Silverlight 3 Clipping Animation

by Administrator 15. July 2009 01:46

One natural way to create some visual effects would seem to be animating the clipping path of a visual element.  Sitting down in either Visual Studio or Blend 3 will immediately show there’s not a straightforward way to do this.  There have been some other means of doing this posted online involving  creating a Storyboard and DoubleAnimation entirely in a code-behind.  Since one of our goals when using Silverlight and Blend should be a clean designer/developer separation,  I didn’t care for this approach. 

We’re going to build a “wipe” effect using animation and clipping paths and the only code behind will be the Storyboard trigger.


I’m first going to create a Silverlight 3 Navigation application and throw in my own styles.  I add a Page called AnimateClip.xaml and throw in a DataGrid containing some sample wine data and a button I can push to test the “wipe” effect.  The application looks like this when I navigate to the new page:



DataGrid XAML

I’m going to apply the Wipe effect to the DataGrid.  Here’s the initial XAML defining my grid.  As you’ve already seen above I created some Sample Wine data to populate the DataGrid.

<data:DataGrid x:Name="WineGrid" AutoGenerateColumns="True" IsReadOnly="True" CanUserResizeColumns="True" Grid.Row="1" Width="500" Height="200" RenderTransformOrigin="0,.5">
        <RectangleGeometry Rect="0,0,500,200">
                <ScaleTransform x:Name="WipeScale" ScaleX="1" ScaleY="1"/>

Note that I’ve given the DataGrid a clipping geometry that exactly matches the bounds the DataGrid has anyway.  The RectangleGeometry gets its dimensions from a Rect property.  The struct Rect has a Width property, but Rect.Width does not appear to be backed by a DependecyProperty, so we can’t simply animate the Width of a Rect.  Without creating new Rect structs and manually animating in C#, some trial and error was needed in order to find a workable XAML-only solution.  The solution is to name the ScaleTransform and animate its Properties.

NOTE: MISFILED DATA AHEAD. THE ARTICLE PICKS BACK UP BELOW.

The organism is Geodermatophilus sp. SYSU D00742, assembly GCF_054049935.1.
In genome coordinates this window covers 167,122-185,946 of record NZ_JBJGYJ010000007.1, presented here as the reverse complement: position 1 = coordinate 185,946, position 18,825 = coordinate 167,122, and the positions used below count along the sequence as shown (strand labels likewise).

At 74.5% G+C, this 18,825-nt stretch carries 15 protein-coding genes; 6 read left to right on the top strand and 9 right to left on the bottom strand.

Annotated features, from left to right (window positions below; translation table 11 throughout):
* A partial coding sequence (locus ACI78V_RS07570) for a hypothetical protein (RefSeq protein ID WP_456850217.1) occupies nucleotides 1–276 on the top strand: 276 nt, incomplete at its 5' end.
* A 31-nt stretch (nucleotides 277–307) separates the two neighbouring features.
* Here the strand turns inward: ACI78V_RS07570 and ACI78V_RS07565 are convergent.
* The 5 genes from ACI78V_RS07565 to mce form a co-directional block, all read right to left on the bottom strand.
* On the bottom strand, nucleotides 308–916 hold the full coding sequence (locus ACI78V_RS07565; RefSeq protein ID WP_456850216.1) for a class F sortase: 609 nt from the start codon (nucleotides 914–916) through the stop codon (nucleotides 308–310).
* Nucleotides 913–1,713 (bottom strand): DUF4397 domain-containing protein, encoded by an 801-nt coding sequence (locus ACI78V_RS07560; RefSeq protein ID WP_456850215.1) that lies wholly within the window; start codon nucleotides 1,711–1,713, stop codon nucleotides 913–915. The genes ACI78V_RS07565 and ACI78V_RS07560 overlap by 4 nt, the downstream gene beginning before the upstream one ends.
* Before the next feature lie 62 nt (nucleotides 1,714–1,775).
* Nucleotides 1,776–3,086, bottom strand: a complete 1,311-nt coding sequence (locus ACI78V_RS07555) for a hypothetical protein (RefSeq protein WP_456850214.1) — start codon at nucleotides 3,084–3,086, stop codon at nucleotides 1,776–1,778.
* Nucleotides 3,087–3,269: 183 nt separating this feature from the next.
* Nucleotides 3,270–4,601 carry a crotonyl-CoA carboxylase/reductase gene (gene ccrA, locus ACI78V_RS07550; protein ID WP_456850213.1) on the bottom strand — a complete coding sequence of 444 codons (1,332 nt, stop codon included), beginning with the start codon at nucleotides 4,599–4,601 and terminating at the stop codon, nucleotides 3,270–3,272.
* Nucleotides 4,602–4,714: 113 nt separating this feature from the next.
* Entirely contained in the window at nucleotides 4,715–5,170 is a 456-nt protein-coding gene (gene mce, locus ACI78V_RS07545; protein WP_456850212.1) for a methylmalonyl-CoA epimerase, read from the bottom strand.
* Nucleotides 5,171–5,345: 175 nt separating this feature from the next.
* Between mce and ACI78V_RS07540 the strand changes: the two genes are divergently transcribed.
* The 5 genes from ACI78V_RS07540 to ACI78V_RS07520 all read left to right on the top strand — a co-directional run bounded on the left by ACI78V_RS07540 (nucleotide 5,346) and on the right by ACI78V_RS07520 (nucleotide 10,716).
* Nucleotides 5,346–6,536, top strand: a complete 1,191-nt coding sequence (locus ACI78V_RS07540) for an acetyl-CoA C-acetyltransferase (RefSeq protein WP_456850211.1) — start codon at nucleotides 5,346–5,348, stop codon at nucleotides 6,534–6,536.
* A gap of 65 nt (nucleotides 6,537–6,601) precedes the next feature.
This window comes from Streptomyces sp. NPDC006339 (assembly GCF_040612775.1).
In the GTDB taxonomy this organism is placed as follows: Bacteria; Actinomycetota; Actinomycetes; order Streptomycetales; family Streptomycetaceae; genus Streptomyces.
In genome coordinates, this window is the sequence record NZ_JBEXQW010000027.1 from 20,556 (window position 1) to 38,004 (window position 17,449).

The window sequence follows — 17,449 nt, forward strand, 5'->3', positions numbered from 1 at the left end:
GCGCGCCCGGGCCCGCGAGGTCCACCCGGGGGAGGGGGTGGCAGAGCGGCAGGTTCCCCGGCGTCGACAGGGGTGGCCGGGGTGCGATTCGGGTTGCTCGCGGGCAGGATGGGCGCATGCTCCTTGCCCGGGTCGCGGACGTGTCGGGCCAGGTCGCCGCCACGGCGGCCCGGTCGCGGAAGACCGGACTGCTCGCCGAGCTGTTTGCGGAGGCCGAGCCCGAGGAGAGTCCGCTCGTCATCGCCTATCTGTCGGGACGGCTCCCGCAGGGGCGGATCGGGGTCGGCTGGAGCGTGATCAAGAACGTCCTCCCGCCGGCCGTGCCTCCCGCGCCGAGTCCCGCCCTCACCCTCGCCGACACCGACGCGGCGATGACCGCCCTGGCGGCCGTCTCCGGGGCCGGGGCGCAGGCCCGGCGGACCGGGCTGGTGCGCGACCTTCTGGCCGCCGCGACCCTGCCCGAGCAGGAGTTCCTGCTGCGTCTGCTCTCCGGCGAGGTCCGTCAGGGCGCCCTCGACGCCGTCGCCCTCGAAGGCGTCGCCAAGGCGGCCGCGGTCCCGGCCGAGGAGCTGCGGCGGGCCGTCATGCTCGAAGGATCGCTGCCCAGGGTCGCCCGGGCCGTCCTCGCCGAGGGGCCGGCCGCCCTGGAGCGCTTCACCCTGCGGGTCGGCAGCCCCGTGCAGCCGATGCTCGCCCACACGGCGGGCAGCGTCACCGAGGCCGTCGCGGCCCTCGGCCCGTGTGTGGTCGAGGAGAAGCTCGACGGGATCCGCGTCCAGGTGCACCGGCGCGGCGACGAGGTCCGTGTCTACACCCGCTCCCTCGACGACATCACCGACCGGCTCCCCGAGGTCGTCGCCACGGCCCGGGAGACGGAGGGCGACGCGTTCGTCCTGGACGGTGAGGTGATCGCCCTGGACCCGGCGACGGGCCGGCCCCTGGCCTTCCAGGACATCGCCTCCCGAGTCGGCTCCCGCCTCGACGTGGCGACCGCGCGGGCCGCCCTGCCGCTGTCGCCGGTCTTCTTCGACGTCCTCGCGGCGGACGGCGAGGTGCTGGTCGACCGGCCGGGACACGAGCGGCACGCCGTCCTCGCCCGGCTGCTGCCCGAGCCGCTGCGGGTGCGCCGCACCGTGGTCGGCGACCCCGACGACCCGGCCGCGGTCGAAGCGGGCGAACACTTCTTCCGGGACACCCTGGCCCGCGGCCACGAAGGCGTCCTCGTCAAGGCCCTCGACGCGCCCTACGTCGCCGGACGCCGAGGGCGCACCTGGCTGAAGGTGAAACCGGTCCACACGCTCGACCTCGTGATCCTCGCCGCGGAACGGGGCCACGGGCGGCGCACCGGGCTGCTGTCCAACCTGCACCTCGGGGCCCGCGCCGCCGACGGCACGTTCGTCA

I’m going to create the Storyboard manually in XAML, we’ll see why when moving to Blend 3 in a minute.

<Storyboard x:Name="WipeGrid">
    <DoubleAnimationUsingKeyFrames BeginTime="00:00:00" Storyboard.TargetName="WipeScale"
        <EasingDoubleKeyFrame KeyTime="00:00:00" Value="1"/>
        <EasingDoubleKeyFrame KeyTime="00:00:00.5000000" Value="0"/>

So, this is fairly simple once we figure out how to effectively animate the bounds of the DataGrid.  Ordinarily this Storyboard would produce a uniform “shrink in” effect.  The default RenderTransformOrigin is of course the very center of a UIElement.  Because the RenderTransformOrigin of the DataGrid is set to 0, .5 we get the desired “wipe” effect as we are calculating from the left side rather than the center.

When I press the Wipe Out button the code-behind starts the Storyboard.  The wipe effect now works as desired.


As I enjoyed how the wipe effect looked, I thought perhaps I’d use some of the new built in easing functions to make it even better.  In the recently released Expression Blend 3 + SketchFlow, this is what I see when attempting to edit my Storyboard:


Despite the fact that the Storyboard works,  the clipping path is missing something needed for Blend to be able to show it for timeline editing.  I assume this is because it’s technically not a visual element in the tree, but just a humble RectangleGeometry used to modify a visual element.  I really don’t feel like learning the ins and outs of all of the easing functions and their parameters, so for now I had to create a bogus storyboard and copy it to this Page.  The Quadratic Ease (InOut) produced the effect I was going for.

<Storyboard x:Name="WipeGrid">
    <DoubleAnimationUsingKeyFrames BeginTime="00:00:00" Storyboard.TargetName="WipeScale"
        <EasingDoubleKeyFrame KeyTime="00:00:00" Value="1">
                <QuarticEase EasingMode="EaseInOut"/>
        <EasingDoubleKeyFrame KeyTime="00:00:00.5000000" Value="0">
                <QuarticEase EasingMode="EaseInOut"/>

So, while that would not be bad as far as hand-crafting XAML it would be better if I didn’t have to build fake Storyboards to create my visual effects.  With a more complex Storyboard mistakes might be made in the manual copy & conversion process.  You now have an alternate way to animate clipping paths in Silverlight using XAML.


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Damon Payne is a Microsoft MVP specializing in Smart Client solution architecture. 

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